« Reply #14 - Posted 2005-03-23 10:10:56 »

Most annotations do nothing. What they do do, however, is embed a little hint in the bytecode for the VM. So if you stated that an object extended, say, MappedObject, then you could mark the mapped fields with the @Offset(position) annotion, and the VM could use this information to write highly optimised machine code to do the memory access for you. Otherwise the VM would simply have to generate the bytecode behind the scenes to labouriously call get/set on the underlying buffers for all the field accesses - which would be the fallback anyway.

Cas Smiley

Offline K.I.L.E.R

Senior Member




Java games rock!


« Reply #15 - Posted 2005-03-23 10:30:29 »

How do you know they aren't doing this already? If not they probably planned this when adding annotations.


Quote
Most annotations do nothing. What they do do, however, is embed a little hint in the bytecode for the VM. So if you stated that an object extended, say, MappedObject, then you could mark the mapped fields with the @Offset(position) annotion, and the VM could use this information to write highly optimised machine code to do the memory access for you. Otherwise the VM would simply have to generate the bytecode behind the scenes to labouriously call get/set on the underlying buffers for all the field accesses - which would be the fallback anyway.

Cas Smiley


Vorax:
Is there a name for a "redneck" programmer?

Jeff:
Unemployed. Wink
Offline dleskov

Senior Member


Medals: 10



« Reply #16 - Posted 2005-03-26 07:07:31 »

For those interested in trying out escape analysis in Java today, we have just released Excelsior JET 3.7, which has escape analysis much improved and object explosion implemented.

Download

Offline princec

JGO Kernel


Medals: 343
Projects: 3
Exp: 16 years


Eh? Who? What? ... Me?


« Reply #17 - Posted 2005-03-26 14:33:54 »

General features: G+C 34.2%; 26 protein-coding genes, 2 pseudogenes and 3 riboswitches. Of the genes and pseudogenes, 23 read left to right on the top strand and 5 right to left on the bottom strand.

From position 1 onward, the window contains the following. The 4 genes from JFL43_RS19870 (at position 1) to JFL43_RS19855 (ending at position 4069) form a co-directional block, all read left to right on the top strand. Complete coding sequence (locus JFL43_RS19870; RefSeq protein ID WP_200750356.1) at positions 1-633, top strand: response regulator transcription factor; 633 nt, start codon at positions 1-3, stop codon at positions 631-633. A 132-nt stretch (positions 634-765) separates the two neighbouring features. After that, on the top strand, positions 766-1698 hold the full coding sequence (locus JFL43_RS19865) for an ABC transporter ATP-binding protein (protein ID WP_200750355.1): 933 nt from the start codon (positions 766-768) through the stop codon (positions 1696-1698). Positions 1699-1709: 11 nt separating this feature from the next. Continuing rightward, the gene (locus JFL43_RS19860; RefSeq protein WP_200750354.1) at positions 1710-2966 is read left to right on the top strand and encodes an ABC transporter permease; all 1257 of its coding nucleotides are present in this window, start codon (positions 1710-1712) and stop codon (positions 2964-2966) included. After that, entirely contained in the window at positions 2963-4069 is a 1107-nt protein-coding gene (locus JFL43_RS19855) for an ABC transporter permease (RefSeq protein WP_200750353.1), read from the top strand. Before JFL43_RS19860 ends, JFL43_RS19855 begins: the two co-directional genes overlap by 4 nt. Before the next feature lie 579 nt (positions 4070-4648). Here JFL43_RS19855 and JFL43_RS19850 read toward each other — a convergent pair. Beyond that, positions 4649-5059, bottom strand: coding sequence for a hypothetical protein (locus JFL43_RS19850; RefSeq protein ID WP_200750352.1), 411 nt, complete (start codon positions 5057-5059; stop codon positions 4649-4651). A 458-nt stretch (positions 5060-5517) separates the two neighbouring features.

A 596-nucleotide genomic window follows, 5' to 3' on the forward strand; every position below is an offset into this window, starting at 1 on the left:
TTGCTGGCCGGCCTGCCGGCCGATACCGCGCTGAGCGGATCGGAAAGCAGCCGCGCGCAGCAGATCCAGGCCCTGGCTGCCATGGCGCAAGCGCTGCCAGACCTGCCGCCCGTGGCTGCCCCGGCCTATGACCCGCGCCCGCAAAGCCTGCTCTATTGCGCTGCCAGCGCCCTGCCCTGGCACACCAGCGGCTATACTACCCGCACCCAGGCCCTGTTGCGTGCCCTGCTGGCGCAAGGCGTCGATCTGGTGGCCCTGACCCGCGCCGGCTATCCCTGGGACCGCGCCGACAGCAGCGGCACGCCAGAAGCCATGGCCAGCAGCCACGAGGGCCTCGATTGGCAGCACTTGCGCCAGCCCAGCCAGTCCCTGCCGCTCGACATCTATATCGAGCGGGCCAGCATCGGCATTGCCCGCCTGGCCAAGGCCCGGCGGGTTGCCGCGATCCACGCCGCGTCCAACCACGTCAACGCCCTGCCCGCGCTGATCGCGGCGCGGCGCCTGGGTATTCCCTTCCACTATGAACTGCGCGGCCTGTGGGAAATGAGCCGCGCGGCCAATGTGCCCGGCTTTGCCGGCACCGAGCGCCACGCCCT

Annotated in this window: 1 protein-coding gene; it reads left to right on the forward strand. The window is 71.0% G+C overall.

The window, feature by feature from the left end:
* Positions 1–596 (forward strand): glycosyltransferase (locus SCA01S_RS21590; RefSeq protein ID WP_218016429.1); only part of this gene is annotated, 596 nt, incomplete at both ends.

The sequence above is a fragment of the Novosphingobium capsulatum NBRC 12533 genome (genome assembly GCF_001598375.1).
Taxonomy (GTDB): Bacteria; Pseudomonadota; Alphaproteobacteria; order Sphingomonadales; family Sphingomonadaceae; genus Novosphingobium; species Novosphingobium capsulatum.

<--- I recommend Jet, it really is as good as they claim. Pro version could be a little cheaper though eh?

Cas Smiley

Offline Azeem Jiva

Junior Member




Java VM Engineer, Sun Microsystems


« Reply #18 - Posted 2005-03-26 22:30:05 »

Quote
<--- I recommend Jet, it really is as good as they claim. Pro version could be a little cheaper though eh?

Cas Smiley



Can you give me some numbers?  Say against Java5, how much of an improvement do you see in your apps?  
Offline phazer

Junior Member




Come get some


« Reply #19 - Posted 2005-03-27 08:54:11 »

Quote
For those interested in trying out escape analysis in Java today, we have just released Excelsior JET 3.7, which has escape analysis much improved and object explosion implemented.

Download


Cool. You don't have any plans to offer a free license for open source projects?

Offline princec

JGO Kernel


Medals: 343
Projects: 3
Exp: 16 years


Eh? Who? What? ... Me?


« Reply #20 - Posted 2005-03-27 14:24:59 »

I've not compared it to Java "5". In fact the last version of Jet I used was 3.15 which is 2 years old and it consistently outperformed the 1.4 server VM for games programming - utterly beating it at load times and managing parity during execution time.

Cas Smiley

Offline dleskov

Senior Member


Medals: 10



« Reply #21 - Posted 2005-03-28 06:04:33 »

Quote
<--- I recommend Jet, it really is as good as they claim. Pro version could be a little cheaper though eh?